About the song Scarborough Fair

Lyrics of the song

Are you going to scarborough fair?
Parsley, sage, rosemary and thyme.
Remember me to one who lives there.
She once was a true love of mine.

Tell her to make me a cambric shirt,
Parsley, sage, rosemary and thyme;
Without a seam or needle work,
For once she was be a true love of mine.

Tell her to wash it in yinder dry well,
Parsley,sage,rosemary and tyme;
Were water n’er sprang,nor drop of rain fell,
For once she was a true love of mine.

Tell her to dry it on yonder gray thorn,
Parsley,sage,rosemary and tyme;
Which n’er bore blossom since Adam was born,
For once she was a true love of mine.

Tell her to find me an acre of land,
Parsley, sage, rosemary and thyme;
Between the salt water and the sea sand,
For once she was be a true love of mine.

Tell her to reap it with a sickle of leather,
Parsley, sage, rosemary and thyme;
And gather it all in a bunch of heather,
For once she was a true love of mine.

Are you going to Scarborough fair?
Parsley, sage, rosemary and thyme.
Remember me to one who lives there.
She was once a true love of mine.

The history of Scarborough and its fair

This English folk song dates back to late medieval times, when the seaside resort of Scarborough was an important venue for tradesmen from all over England. Founded well over a thousand years ago as Skarthaborg by the norman Skartha, the Viking settlement in North Yorkshire in the north-west of England became a very important port as the dark ages drew to a close.

Scarborough Fair was not a fair as we know it today (although it attracted jesters and jugglers) but a huge forty-five day trading event, starting August fifteen, which was exceptionally long for a fair in those days. People from all over England, and even some from the continent, came to Scarborough to do their business. As eventually the harbour started to decline, so did the fair, and Scarborough is a quiet, small town now.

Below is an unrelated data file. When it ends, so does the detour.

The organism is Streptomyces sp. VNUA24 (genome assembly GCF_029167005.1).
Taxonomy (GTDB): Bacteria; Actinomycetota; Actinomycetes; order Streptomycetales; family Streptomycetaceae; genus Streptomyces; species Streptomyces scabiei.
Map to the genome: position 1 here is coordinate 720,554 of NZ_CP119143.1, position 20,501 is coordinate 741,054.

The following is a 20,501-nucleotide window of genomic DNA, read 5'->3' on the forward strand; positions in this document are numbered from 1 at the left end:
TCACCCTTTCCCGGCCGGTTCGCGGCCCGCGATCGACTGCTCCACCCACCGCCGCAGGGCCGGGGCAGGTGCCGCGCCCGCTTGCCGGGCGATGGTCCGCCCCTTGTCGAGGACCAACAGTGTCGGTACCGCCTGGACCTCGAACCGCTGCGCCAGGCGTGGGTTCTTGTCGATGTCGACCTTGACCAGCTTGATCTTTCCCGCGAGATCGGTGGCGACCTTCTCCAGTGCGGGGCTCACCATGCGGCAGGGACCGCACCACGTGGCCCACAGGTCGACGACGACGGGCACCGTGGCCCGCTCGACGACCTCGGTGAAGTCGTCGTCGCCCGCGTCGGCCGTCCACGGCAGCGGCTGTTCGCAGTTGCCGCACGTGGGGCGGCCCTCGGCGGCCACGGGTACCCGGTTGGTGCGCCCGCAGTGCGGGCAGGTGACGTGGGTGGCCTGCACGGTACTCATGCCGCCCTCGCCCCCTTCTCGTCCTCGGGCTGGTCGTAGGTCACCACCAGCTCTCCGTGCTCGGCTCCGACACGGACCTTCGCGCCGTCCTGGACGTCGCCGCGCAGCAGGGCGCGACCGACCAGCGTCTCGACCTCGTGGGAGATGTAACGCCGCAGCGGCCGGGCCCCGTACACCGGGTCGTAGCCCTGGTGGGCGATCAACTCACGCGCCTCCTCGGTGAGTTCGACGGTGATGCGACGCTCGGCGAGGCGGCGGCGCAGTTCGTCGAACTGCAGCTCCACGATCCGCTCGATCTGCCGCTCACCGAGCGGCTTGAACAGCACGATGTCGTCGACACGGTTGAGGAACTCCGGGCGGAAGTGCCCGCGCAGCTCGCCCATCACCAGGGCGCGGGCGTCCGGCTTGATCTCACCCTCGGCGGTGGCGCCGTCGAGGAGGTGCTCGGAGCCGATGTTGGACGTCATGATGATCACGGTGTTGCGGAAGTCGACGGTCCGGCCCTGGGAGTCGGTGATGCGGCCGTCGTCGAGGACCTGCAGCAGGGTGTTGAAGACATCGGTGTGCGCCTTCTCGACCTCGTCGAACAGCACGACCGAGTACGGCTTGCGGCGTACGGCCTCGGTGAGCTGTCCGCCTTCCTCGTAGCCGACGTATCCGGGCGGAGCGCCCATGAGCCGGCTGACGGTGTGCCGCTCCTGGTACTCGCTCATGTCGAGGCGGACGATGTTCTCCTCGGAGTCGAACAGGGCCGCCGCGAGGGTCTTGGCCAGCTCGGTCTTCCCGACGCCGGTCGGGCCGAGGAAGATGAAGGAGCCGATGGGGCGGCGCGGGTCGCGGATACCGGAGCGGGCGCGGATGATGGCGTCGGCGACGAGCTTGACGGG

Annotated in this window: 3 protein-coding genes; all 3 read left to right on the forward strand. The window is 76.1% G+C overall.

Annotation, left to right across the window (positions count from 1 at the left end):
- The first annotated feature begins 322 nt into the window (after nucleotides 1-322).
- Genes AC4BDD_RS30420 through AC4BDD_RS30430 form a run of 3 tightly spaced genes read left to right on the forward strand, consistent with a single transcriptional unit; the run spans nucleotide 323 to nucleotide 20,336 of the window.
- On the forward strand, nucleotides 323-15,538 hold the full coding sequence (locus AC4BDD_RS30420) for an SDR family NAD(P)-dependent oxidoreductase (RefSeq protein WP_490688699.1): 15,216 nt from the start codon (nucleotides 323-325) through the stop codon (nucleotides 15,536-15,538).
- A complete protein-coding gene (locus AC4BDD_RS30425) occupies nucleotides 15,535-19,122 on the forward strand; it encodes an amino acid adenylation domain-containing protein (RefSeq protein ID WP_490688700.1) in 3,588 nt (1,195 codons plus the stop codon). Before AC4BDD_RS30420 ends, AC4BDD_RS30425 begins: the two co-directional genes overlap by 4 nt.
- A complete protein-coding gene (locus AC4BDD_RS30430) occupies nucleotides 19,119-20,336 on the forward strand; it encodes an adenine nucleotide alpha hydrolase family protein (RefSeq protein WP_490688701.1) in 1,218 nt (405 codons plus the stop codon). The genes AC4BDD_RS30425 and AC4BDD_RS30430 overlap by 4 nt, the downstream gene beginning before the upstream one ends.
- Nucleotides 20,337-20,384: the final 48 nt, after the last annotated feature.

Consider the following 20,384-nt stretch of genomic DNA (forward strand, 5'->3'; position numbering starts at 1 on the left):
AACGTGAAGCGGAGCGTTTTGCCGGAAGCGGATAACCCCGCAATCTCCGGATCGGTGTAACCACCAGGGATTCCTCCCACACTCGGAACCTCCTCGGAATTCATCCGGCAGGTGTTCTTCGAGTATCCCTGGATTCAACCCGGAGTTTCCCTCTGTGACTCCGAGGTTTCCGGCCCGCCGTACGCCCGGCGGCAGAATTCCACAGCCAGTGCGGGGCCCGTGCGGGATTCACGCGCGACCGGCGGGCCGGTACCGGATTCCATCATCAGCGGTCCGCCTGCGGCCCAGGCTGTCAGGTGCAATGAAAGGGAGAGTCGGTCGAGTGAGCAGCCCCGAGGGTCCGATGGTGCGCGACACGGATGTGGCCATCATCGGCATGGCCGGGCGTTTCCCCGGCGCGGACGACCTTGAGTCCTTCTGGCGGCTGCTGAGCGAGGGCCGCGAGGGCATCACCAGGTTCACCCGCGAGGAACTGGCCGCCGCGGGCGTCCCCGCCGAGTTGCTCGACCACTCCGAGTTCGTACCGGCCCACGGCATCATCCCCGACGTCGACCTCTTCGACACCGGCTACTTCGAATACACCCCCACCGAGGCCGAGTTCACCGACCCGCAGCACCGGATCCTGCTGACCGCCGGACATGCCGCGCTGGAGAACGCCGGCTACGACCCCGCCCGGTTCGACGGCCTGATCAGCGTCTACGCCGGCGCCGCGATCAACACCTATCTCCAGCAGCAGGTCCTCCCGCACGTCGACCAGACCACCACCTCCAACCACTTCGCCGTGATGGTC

The history of the song

In the middle ages, people didn’t usually take credit for songs or other works of art they made, so the writer of Scarborough Fair is unknown. The song was sung by bards (or shapers, as they were known in medieval England) who went from town to town, and as they heard the song and took it with them to another town, the lyrics and arrangements changed. This is why today there are many versions of Scarborough Fair, and there are dozens of ways in which the words have been written down.

Explanations of the lyrics

The narrator of the song is a man who was jilted by his lover. Although dealing with the paradoxes he sees himself posed to in a very subtle and poetic manner, this was a folk song and not written by nobles. The courtly ideal of romantic love in the middle ages, practised by knights and noblemen, was loving a lady and adoring her from a distance, in a very detached manner. There was hardly a dream and sometimes not even a wish that such love could ever be answered.

As a version of the song exists which is set in Whittington Fair and which is presumed to be equally old, it is puzzling why the lieu d’action of the song eventually became reverted to Scarborough. A possible explanation is that this is a hint from the singer to his lover, telling how she went away suddenly without warning or reason.